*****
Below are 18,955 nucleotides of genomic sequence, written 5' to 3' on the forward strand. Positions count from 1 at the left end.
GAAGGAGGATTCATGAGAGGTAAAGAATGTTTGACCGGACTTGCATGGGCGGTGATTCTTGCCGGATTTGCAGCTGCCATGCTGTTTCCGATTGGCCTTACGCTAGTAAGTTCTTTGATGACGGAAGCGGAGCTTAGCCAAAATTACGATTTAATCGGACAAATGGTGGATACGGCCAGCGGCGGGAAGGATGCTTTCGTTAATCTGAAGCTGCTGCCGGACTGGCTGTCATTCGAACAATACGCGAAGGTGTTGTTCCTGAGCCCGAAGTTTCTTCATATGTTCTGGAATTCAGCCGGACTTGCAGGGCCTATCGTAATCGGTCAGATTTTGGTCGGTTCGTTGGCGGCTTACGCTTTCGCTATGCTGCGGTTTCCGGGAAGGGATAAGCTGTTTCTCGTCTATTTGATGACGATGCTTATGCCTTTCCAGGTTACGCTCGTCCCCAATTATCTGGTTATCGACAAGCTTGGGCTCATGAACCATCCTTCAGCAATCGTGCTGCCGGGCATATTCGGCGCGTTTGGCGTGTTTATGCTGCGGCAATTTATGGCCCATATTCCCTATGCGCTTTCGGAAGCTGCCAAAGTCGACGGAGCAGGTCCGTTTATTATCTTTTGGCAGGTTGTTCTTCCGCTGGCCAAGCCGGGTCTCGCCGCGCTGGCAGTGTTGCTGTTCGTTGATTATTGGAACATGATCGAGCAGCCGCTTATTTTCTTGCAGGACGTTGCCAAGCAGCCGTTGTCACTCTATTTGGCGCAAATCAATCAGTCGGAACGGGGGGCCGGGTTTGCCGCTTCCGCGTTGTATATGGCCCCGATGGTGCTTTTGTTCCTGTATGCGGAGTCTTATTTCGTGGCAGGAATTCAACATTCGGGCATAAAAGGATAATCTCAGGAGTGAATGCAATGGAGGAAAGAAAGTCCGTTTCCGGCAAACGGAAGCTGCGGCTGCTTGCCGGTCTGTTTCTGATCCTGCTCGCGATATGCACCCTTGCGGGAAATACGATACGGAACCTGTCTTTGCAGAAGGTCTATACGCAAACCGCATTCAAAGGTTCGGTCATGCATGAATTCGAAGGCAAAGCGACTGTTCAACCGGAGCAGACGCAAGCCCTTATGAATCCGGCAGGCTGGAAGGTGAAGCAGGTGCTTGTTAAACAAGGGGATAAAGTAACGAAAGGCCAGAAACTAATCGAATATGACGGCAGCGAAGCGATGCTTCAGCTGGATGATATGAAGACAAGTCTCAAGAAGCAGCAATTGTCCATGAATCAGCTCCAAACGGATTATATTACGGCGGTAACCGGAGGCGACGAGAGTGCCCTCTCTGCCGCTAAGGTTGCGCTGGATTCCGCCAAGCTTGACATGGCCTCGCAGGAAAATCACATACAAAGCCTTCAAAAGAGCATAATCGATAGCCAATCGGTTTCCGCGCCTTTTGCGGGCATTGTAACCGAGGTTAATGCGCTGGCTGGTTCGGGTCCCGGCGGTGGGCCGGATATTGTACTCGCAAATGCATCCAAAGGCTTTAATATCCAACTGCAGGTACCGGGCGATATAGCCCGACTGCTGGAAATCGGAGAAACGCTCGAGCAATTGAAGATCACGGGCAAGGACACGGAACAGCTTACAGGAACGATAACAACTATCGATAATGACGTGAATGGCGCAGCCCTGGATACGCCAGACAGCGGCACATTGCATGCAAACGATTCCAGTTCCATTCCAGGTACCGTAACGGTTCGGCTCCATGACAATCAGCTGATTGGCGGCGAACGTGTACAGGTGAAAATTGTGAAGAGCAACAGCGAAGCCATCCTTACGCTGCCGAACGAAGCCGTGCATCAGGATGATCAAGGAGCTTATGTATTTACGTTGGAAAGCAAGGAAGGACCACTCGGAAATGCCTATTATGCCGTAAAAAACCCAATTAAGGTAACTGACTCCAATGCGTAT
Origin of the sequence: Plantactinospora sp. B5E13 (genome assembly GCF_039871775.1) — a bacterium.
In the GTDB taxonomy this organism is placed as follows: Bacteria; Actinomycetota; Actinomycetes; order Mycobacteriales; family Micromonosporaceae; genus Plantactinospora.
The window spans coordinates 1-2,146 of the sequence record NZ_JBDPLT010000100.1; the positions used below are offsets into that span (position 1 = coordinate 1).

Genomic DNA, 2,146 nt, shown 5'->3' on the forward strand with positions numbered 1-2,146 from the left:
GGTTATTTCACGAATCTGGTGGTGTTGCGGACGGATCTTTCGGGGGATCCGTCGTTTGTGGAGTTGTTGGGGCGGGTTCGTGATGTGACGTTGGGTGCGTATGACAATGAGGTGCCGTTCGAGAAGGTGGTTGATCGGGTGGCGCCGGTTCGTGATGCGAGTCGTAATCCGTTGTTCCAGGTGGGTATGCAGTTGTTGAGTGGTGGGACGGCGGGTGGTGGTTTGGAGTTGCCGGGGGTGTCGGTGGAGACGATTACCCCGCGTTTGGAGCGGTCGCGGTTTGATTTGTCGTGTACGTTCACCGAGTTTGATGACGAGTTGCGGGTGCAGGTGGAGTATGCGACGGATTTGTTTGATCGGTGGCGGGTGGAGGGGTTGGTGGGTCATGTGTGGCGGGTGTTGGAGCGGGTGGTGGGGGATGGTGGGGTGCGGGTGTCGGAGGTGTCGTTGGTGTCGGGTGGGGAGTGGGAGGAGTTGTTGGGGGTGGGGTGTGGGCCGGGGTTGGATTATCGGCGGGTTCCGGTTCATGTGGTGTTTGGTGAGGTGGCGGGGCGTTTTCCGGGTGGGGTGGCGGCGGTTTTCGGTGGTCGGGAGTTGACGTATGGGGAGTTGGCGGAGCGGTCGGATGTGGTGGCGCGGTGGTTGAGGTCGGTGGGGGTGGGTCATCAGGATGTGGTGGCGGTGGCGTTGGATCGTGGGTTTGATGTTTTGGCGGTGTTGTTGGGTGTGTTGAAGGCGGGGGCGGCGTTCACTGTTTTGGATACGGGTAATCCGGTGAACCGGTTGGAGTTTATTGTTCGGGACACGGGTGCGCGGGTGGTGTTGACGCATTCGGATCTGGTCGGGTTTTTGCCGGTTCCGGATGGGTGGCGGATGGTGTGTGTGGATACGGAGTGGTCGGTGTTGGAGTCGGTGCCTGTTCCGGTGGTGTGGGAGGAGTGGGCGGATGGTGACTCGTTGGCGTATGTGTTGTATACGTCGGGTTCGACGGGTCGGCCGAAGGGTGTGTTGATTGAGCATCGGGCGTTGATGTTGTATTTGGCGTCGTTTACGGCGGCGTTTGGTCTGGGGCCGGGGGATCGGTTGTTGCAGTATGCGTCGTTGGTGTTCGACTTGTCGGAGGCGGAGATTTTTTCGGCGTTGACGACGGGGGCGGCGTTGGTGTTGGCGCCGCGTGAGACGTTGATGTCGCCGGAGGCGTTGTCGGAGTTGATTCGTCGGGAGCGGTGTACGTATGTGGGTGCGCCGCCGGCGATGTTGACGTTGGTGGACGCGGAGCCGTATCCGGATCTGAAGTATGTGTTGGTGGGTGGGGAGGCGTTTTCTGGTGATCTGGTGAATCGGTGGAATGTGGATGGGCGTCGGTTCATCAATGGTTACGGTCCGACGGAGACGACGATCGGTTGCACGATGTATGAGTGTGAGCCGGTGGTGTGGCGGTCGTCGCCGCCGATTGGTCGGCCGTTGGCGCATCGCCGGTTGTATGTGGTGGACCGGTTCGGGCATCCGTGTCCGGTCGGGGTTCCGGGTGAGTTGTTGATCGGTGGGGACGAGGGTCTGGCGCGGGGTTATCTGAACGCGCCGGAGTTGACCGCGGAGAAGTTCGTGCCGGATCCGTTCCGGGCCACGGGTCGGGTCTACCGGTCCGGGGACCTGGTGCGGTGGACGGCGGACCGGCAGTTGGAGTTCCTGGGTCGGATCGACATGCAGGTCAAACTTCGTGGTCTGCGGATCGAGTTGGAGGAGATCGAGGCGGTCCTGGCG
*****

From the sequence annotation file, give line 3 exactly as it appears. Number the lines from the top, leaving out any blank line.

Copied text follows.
Origin of the sequence: Plantactinospora sp. B5E13 (genome assembly GCF_039871775.1) — a bacterium.